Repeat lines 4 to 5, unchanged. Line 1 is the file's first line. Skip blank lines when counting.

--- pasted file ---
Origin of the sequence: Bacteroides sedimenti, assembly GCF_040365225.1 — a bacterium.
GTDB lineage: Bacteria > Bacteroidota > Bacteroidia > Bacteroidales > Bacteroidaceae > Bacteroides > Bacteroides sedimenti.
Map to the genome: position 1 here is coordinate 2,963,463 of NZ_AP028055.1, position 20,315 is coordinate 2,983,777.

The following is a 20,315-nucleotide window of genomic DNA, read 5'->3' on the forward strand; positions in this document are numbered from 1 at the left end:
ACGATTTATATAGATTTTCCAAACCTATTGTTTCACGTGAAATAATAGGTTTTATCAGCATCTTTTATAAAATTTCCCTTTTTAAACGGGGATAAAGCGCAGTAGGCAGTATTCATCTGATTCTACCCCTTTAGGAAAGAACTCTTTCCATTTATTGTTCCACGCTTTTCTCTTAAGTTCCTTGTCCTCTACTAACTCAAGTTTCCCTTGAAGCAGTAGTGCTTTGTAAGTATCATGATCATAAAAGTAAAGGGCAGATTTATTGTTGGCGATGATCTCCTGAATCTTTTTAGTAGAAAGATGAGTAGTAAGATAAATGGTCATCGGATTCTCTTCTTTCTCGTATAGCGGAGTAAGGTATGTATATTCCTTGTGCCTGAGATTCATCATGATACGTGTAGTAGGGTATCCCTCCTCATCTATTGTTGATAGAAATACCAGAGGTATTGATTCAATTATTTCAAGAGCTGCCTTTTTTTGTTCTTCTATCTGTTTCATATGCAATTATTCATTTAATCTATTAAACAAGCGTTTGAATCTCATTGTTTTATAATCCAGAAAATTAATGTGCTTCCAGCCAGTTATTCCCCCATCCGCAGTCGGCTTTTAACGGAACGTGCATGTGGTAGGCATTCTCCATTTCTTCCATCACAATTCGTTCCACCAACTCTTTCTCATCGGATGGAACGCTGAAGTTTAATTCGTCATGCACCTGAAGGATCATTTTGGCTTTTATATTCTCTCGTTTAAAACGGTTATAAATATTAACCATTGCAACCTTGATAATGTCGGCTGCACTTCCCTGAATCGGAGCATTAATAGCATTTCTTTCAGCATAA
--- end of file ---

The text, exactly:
The following is a 20,315-nucleotide window of genomic DNA, read 5'->3' on the forward strand; positions in this document are numbered from 1 at the left end:
ACGATTTATATAGATTTTCCAAACCTATTGTTTCACGTGAAATAATAGGTTTTATCAGCATCTTTTATAAAATTTCCCTTTTTAAACGGGGATAAAGCGCAGTAGGCAGTATTCATCTGATTCTACCCCTTTAGGAAAGAACTCTTTCCATTTATTGTTCCACGCTTTTCTCTTAAGTTCCTTGTCCTCTACTAACTCAAGTTTCCCTTGAAGCAGTAGTGCTTTGTAAGTATCATGATCATAAAAGTAAAGGGCAGATTTATTGTTGGCGATGATCTCCTGAATCTTTTTAGTAGAAAGATGAGTAGTAAGATAAATGGTCATCGGATTCTCTTCTTTCTCGTATAGCGGAGTAAGGTATGTATATTCCTTGTGCCTGAGATTCATCATGATACGTGTAGTAGGGTATCCCTCCTCATCTATTGTTGATAGAAATACCAGAGGTATTGATTCAATTATTTCAAGAGCTGCCTTTTTTTGTTCTTCTATCTGTTTCATATGCAATTATTCATTTAATCTATTAAACAAGCGTTTGAATCTCATTGTTTTATAATCCAGAAAATTAATGTGCTTCCAGCCAGTTATTCCCCCATCCGCAGTCGGCTTTTAACGGAACGTGCATGTGGTAGGCATTCTCCATTTCTTCCATCACAATTCGTTCCACCAACTCTTTCTCATCGGATGGAACGCTGAAGTTTAATTCGTCATGCACCTGAAGGATCATTTTGGCTTTTATATTCTCTCGTTTAAAACGGTTATAAATATTAACCATTGCAACCTTGATAATGTCGGCTGCACTTCCCTGAATCGGAGCATTAATAGCATTTCTTTCAGCATAA